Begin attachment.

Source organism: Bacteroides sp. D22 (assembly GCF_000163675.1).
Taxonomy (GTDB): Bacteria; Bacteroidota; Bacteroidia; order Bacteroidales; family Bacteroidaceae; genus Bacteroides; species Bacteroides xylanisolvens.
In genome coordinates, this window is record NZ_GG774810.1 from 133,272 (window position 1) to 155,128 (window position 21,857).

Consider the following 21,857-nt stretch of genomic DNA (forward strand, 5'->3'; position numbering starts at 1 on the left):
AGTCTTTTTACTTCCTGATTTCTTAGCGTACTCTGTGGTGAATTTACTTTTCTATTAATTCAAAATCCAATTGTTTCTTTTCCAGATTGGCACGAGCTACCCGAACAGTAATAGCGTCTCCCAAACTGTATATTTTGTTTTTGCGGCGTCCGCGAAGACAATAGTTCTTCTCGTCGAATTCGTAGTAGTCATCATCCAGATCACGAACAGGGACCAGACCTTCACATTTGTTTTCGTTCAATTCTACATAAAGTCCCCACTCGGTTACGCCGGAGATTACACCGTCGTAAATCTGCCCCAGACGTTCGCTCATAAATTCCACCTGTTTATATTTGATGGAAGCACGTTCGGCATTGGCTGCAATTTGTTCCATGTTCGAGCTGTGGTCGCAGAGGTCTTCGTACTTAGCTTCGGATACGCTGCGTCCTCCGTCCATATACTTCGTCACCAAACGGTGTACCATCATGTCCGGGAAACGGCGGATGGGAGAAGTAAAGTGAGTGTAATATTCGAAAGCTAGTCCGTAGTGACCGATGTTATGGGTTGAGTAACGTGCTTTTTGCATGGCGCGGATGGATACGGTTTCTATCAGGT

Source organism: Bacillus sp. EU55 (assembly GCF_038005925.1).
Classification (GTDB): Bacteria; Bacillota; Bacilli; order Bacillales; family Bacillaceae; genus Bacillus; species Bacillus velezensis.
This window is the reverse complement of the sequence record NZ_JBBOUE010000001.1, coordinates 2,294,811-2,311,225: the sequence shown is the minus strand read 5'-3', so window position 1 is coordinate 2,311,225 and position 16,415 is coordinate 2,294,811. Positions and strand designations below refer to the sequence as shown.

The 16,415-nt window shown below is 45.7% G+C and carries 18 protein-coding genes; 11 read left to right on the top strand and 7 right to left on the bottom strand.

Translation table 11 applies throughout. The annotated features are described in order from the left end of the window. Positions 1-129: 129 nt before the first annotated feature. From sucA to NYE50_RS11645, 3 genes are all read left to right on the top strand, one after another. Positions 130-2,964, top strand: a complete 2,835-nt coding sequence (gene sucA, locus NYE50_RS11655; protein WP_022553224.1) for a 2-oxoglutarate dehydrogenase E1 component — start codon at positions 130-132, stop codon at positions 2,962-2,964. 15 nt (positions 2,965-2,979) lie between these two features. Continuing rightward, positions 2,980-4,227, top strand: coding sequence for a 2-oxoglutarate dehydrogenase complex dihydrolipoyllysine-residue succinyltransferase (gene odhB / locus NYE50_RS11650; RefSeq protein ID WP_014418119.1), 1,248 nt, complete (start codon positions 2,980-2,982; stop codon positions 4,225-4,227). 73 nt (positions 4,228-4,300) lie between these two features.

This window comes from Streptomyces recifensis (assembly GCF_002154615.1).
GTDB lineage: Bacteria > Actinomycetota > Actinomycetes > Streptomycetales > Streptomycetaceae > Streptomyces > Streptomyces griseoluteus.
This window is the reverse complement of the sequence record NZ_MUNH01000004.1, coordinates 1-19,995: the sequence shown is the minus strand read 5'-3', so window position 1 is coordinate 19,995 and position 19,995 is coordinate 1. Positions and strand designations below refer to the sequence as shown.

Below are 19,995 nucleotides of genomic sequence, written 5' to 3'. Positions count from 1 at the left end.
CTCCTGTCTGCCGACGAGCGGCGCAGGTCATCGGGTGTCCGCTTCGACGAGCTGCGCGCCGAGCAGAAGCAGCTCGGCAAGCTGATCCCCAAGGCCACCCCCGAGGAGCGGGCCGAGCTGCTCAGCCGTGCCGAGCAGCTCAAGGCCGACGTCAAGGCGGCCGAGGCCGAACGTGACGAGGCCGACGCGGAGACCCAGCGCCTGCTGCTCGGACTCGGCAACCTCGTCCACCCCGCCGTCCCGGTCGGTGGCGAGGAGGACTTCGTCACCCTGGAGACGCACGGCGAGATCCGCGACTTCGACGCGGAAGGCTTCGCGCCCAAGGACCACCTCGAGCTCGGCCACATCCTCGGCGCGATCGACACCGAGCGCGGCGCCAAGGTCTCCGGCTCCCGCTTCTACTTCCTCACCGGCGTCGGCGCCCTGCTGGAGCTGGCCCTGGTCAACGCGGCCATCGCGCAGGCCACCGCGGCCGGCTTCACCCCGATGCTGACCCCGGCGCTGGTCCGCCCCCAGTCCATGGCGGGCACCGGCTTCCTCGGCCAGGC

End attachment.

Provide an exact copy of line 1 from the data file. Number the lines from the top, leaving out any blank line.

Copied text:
Source organism: Bacteroides sp. D22 (assembly GCF_000163675.1).